Ostensibly, the Pentagon’s job was to provide increased security for American diplomats and other personnel. The mission persisted for at least another two and a half years.
Farther south, in Mali, American commandos were apparently still coordinating a variety of support to French and other regional forces. Dubbed Juniper Micron, this operation centered on aiding United Nations-sponsored troops fighting a complex insurgency in the country’s restive north.
According to one unclassified U.S. Army document, the operation included sending aerial tankers to refuel warplanes attacking the militants, flying troops and gear to and from bases in the region and supplying intelligence information to friendly forces. After kicking off the mission to great fanfare in January 2013, the Pentagon steadily slowed the flow of information.
“We’re hoping to continue to see, obviously, the French success there and hopefully our mission will continue to slow down,” U.S. Air Force Maj. Nicholas Schindler, head of the 351st Expeditionary Air Refueling Squadron, told Stars and Stripes in January 2014. At that time, French troops were looking to withdraw from Mali.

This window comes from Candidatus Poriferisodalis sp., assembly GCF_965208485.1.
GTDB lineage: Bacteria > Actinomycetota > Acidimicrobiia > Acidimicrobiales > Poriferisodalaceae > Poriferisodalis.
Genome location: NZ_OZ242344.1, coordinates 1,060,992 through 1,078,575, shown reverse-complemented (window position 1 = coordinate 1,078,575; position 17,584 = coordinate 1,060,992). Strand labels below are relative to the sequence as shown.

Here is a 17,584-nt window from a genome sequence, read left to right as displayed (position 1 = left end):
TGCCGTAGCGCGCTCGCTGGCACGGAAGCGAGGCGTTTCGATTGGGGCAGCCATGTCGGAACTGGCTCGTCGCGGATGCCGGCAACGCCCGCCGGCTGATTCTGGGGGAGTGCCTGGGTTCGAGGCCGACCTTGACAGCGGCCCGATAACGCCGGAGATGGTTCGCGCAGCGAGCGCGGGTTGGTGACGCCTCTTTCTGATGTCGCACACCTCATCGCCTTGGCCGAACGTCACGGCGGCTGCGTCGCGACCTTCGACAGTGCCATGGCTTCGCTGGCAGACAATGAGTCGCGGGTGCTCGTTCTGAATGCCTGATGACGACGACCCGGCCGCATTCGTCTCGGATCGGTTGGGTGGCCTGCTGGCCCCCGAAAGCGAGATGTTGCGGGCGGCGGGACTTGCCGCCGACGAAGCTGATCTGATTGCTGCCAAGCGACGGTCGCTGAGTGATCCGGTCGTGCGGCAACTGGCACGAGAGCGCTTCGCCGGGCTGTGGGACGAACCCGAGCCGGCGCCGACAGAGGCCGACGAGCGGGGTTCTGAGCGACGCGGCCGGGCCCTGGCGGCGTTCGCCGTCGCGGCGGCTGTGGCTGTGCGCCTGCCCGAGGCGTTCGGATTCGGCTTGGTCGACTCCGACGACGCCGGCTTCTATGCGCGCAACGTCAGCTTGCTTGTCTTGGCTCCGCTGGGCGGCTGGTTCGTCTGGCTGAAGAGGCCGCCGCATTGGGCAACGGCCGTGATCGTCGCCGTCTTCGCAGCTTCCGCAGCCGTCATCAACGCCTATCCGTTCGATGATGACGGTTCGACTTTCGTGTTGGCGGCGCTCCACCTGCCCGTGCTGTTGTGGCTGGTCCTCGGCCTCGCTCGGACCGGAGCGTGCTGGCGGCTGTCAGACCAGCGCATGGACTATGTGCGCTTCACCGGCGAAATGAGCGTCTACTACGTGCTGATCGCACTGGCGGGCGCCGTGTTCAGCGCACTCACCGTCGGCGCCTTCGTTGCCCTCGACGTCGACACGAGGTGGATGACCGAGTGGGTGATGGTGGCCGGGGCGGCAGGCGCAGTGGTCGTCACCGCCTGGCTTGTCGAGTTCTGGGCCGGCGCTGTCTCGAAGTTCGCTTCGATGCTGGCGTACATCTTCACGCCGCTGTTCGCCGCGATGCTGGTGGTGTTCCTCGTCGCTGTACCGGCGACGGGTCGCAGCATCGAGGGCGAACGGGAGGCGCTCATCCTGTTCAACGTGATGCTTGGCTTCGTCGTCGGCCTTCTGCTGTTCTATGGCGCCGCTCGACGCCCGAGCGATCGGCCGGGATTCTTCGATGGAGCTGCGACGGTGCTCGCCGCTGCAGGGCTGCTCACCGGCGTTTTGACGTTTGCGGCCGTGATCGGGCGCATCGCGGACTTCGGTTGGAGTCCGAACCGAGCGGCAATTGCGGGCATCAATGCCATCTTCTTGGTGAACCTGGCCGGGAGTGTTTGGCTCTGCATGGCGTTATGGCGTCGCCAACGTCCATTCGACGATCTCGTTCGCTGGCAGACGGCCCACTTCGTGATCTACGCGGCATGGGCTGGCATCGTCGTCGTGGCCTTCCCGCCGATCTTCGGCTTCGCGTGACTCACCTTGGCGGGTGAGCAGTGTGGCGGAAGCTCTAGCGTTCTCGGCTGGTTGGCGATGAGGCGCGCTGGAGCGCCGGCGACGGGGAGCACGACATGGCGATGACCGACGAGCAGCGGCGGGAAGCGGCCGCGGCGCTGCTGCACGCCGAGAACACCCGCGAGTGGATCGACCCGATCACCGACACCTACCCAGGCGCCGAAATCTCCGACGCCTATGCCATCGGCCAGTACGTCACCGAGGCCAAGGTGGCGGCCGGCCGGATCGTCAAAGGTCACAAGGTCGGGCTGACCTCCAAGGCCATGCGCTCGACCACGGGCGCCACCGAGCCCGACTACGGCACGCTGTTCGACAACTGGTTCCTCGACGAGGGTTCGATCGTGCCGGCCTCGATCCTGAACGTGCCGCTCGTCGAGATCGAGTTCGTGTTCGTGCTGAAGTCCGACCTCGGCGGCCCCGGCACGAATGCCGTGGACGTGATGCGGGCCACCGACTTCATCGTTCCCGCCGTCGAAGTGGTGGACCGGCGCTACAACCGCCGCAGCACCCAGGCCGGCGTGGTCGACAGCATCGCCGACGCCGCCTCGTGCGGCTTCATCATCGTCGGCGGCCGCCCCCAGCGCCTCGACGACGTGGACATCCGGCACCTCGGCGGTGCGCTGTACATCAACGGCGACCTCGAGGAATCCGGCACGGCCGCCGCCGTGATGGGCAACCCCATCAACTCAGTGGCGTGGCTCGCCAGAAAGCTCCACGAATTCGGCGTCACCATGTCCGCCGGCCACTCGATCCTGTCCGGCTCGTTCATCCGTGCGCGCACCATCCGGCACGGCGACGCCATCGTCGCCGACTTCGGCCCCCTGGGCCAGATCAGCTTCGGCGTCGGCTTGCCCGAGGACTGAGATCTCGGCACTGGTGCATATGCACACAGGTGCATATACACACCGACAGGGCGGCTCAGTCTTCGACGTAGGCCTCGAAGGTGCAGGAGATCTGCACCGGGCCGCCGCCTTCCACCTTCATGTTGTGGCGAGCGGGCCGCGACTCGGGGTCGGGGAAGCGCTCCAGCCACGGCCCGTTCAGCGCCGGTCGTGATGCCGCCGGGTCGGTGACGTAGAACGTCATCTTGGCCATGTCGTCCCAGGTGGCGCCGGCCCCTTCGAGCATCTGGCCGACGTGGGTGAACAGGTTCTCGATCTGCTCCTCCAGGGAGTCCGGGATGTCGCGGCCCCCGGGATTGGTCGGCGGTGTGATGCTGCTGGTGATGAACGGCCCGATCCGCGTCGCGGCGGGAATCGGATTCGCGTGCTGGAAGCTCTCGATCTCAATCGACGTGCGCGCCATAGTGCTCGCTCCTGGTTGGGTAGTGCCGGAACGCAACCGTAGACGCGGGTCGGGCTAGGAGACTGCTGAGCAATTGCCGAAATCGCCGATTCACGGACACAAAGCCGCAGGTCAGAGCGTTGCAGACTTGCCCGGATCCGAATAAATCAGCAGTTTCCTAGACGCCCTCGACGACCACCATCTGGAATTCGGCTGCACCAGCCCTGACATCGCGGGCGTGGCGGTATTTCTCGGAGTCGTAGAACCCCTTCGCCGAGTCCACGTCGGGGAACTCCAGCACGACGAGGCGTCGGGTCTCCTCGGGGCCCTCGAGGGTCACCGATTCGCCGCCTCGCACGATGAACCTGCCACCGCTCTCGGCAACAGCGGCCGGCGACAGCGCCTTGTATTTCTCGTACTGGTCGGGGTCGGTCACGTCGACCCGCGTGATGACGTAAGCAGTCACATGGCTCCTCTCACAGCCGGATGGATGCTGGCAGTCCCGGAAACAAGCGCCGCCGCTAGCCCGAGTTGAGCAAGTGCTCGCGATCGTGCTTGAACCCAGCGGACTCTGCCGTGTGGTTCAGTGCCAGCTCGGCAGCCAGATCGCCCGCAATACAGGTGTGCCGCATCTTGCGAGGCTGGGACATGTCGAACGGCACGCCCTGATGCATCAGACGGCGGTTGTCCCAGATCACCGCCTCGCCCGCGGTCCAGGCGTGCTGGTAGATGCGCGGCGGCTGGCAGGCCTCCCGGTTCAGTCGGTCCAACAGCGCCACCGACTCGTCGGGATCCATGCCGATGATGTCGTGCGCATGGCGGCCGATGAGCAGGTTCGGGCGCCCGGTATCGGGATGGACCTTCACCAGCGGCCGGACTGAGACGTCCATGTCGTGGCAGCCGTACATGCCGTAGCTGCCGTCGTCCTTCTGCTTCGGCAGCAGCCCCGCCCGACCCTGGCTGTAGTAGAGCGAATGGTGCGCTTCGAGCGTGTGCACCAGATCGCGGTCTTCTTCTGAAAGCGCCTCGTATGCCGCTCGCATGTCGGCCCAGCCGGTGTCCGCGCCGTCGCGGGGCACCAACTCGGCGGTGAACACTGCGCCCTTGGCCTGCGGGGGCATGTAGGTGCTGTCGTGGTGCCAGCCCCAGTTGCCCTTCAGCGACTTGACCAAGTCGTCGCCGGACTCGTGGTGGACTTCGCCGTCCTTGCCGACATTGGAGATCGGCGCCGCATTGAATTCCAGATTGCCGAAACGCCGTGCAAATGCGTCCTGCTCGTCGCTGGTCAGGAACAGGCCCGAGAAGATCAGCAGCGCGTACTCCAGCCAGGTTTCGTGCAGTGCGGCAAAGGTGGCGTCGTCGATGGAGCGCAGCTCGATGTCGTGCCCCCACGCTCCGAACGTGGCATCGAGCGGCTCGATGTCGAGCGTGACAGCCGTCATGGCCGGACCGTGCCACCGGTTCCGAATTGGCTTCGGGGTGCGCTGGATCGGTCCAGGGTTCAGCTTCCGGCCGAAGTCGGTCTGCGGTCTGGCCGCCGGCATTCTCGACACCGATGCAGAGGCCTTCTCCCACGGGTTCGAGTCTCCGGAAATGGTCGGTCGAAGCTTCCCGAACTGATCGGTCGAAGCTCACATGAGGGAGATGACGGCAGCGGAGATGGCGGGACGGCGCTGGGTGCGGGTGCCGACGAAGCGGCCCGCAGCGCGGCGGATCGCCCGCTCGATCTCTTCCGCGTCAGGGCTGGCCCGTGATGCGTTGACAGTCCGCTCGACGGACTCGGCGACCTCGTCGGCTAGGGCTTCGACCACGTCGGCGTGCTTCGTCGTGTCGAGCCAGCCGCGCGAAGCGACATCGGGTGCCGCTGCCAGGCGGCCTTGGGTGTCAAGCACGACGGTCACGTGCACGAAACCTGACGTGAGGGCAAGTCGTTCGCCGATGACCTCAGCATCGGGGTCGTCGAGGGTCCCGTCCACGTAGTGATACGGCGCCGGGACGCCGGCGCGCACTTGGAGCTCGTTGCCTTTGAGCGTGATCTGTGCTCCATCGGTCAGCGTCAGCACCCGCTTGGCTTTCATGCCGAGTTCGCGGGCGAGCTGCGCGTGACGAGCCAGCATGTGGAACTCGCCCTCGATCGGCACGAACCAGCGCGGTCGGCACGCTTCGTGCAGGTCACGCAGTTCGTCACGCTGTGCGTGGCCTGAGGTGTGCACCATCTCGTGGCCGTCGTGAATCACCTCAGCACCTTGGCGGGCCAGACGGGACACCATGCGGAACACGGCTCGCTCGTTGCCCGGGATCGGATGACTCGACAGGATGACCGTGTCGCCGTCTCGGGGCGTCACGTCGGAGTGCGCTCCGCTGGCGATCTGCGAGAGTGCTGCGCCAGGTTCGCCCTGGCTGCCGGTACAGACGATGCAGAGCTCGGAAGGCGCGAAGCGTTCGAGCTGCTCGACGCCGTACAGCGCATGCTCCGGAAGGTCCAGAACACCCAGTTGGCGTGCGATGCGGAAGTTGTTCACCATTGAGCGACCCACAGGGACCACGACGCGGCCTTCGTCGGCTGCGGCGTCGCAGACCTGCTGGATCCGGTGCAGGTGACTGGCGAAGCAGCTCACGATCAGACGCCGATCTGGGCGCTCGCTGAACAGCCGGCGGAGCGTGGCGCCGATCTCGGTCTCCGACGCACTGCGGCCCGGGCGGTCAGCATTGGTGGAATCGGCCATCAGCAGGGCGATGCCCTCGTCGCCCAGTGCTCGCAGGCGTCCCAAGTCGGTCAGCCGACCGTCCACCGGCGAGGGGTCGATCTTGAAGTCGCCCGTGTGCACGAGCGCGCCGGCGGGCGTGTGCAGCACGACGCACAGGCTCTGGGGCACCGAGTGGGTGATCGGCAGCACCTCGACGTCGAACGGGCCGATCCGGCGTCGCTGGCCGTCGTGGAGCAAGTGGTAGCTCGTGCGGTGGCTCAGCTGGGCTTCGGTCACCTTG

“We will just have to see what the requirements looks like when the withdrawal happens,” Pentagon spokesman Maj. Robert Firman added at the time. U.S. officials insisted the mission would not “go on indefinitely.”
Moving on, in Nigeria, special operators were training local troops to fight the the terrorist group Boko Haram. In April 2014, the group had caused an international outrage when its fighters kidnapped more than 275 schoolgirls in the town of Chibok.
As the fighting grew, the violence spilled over into Cameroon. With commandos in the lead, the Pentagon reportedly named at least some portion of this advisory and assistance mission Operation Juniper Nimbus.
After apparent disputes over human rights issues, authorities in Abuja abruptly canned a series of practice sessions in December 2014. It appeared the larger operation might have come to a halt.
“We did not receive any specific reason as to why they wanted to cancel the training,” U.S. Army Lt. Col. John Cantwell, the acting defense attache in the Nigeria, explained to Voice of America. “But their notification was in response to a request that we had sent to them requesting their intention regarding moving forward with the third phase of training.”